Provisioning Publishing Pages and Web Parts using the App Model

'add an app' link highlighted in SharePoint 2013
In the previous articles of this series we looked at working with Site Columns, Content Types and Lists using the App Model. In this article we will look at leveraging the App Model to deploy Publishing Pages and Web Parts.

Creating Publishing Pages using the App Model

In order to create a Publishing Page your app requires the Write permission on the Web where the page is to be created. Additionally, if your app is installed a subweb to create pages there, it will also need the Read permission on the Site Collection in order for it to retrieve the Page Layout to be used to create the page.

Before you create a Publishing Page you will need to get a reference to the List Item associated with the Page Layout that you want to use to create your Publishing Page.

Web web = clientContext.Web;  
clientContext.Load(clientContext.Site.RootWeb, w => w.ServerRelativeUrl);  

// Get Page Layout
File pageFromDocLayout = clientContext.Site.RootWeb.GetFileByServerRelativeUrl(String.Format("{0}/_catalogs/masterpage/BlankWebPartPage.aspx", clientContext.Site.RootWeb.ServerRelativeUrl.TrimEnd('/')));  
Microsoft.SharePoint.Client.ListItem pageLayoutItem = pageFromDocLayout.ListItemAllFields;  

// Create Publishing Page
PublishingWeb publishingWeb = PublishingWeb.GetPublishingWeb(clientContext, web);  
PublishingPage page = publishingWeb.AddPublishingPage(new PublishingPageInformation {  
    Name = "My-Page.aspx",
    PageLayoutListItem = pageLayoutItem

// Set Page Title and Publish Page
Microsoft.SharePoint.Client.ListItem pageItem = page.ListItem;  
pageItem["Title"] = "My Page";  
pageItem.File.CheckIn(String.Empty, CheckinType.MajorCheckIn);  

In this article we focus on a structured and repeatable deployment scenario where we know which Page Layouts are available to us and what their names are. Because of this we are able to retrieve the Page Layout by its URL. Before we do this however, we need to retrieve the server-relative URL of the Site Collection (line 2) in order to ensure that our app will work in both Host-Named (or the main Site Collection of the Office 365 tenant) and path-based Site Collections.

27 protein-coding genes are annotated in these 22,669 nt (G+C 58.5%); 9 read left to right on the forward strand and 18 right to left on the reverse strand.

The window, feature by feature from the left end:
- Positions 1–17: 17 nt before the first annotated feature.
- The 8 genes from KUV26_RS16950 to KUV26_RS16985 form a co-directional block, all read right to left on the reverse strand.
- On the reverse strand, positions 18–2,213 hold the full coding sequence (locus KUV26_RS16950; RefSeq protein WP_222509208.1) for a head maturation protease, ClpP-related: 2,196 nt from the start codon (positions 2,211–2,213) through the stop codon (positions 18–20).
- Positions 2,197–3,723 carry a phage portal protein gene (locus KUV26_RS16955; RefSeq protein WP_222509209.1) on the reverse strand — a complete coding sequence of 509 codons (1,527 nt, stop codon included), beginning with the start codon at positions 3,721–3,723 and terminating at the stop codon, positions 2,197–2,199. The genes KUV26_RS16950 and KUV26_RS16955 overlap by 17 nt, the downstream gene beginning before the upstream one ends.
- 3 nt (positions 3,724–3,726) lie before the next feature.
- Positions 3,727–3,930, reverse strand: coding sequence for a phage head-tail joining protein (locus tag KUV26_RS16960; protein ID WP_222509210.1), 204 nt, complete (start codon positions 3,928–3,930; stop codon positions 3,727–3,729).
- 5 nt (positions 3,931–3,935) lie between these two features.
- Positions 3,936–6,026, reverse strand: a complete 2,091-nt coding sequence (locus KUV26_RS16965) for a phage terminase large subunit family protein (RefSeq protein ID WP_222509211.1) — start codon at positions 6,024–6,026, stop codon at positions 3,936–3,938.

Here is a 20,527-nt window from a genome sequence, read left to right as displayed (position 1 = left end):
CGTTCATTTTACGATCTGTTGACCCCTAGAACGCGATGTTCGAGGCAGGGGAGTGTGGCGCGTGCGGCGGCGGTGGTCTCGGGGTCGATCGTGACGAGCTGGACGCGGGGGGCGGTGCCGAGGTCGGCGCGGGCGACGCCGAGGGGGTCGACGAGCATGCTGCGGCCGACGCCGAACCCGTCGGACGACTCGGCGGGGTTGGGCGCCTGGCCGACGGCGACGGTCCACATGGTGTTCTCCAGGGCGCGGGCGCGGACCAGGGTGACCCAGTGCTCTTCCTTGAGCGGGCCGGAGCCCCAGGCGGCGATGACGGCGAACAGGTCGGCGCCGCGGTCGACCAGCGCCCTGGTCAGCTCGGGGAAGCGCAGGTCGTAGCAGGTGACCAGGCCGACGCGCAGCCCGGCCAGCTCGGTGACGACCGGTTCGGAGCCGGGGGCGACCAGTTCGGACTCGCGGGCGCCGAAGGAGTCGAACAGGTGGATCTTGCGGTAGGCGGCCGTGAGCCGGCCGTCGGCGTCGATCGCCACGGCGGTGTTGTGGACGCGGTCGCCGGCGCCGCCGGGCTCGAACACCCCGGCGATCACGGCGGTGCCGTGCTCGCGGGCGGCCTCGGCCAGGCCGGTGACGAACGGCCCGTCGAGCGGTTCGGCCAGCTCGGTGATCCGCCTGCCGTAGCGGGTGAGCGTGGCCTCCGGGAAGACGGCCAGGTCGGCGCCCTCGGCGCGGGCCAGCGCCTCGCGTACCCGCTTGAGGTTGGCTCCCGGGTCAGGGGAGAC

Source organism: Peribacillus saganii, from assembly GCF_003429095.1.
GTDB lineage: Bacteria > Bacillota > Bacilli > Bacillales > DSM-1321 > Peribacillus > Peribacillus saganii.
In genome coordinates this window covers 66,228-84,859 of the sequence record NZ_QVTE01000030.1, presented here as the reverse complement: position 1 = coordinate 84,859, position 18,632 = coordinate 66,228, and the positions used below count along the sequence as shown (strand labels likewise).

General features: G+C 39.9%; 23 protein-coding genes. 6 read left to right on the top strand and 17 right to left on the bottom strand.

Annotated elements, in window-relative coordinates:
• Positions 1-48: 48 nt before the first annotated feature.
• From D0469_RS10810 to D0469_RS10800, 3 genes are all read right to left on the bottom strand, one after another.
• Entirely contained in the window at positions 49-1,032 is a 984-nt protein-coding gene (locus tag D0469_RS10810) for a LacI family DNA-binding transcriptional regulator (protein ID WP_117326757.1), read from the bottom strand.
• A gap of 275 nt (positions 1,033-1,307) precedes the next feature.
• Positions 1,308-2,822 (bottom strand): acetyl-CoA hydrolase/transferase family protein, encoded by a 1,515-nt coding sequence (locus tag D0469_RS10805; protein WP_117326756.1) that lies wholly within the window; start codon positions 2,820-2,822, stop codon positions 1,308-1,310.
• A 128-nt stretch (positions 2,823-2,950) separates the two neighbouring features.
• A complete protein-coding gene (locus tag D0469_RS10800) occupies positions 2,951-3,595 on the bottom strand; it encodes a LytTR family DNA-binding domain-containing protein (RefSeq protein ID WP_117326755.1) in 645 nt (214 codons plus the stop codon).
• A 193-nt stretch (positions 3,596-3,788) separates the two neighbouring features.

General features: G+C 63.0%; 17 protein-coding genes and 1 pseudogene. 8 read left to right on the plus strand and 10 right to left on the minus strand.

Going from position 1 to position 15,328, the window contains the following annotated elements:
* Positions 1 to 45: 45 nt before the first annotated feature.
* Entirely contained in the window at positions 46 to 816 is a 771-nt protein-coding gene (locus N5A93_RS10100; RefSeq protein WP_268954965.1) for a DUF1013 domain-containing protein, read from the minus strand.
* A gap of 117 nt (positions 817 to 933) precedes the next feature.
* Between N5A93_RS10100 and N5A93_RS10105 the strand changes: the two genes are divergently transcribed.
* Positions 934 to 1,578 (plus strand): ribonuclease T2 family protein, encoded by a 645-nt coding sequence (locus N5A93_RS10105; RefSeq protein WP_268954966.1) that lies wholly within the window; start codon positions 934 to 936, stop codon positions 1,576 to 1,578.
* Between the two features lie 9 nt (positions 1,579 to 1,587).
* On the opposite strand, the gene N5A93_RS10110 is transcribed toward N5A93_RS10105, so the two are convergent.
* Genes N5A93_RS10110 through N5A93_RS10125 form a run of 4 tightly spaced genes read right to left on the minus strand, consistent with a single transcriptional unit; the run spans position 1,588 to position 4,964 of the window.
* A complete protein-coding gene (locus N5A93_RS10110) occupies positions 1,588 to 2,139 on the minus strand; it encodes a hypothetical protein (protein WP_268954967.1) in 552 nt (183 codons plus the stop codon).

Using the Web.GetFileByServerRelativeUrl method we can retrieve the Page Layout File object (line 6). What we need to create a Publishing Page however is the underlying List Item which we can retrieve by reading the File.ListItemAllFields property (line 7).

To create a Publishing Page we first wrap the current Web into a Publishing Web (line 12). Then we call the PublishingWeb.AddPublishingPage method passing a PublishingPageInformation object that contains information about the Publishing Page to be created (lines 13-16). Unfortunately, as you can see in the example above, the properties that you can set on this object are very limited, which means that some additional work is required after the creating the page to have the page created exactly as you want.

After creating the page the odds are high that you would want to set its Title and other properties. For this we need to get a reference to the underlying List Item (line 20). We complete the process by publishing the page (line 23).

Adding a Friendly URL to a Publishing Page

SharePoint 2013 introduces Managed Navigation that allows you to model the navigation of your site using Managed Metadata. By specifying Friendly URLs you can decouple the navigation from the physical structure of your website making it easier to maintain.

The following code sample continues on the process of creating the Publishing Page. If you would like to configure Friendly URLs on existing Publishing Pages or do it in a separate method, you would need to retrieve the Publishing Page first. You will learn how to do that later in the article where we discuss provisioning Web Parts to Publishing Pages.

In order to add a Friendly URL to a Publishing Page your app will need the Write permission on the Taxonomy: after all we will be creating a new Term that will represent our Publishing Page in the site’s navigation.

// Add Friendly URL
// Requires Write permissions on Taxonomy
TaxonomySession taxonomySession = TaxonomySession.GetTaxonomySession(clientContext);  
NavigationTermSet navigationTermSet = TaxonomyNavigation.GetTermSetForWeb(clientContext, web, "GlobalNavigationTaxonomyProvider", true);  
NavigationTermSet editableNavigationTermSet = navigationTermSet.GetAsEditable(taxonomySession);  
ClientResult<string> furl = page.AddFriendlyUrl("my-page", editableNavigationTermSet, true);  

// Set Friendly URL Title
NavigationTerm friendlyUrlTerm = editableNavigationTermSet.FindTermForUrl(furl.Value);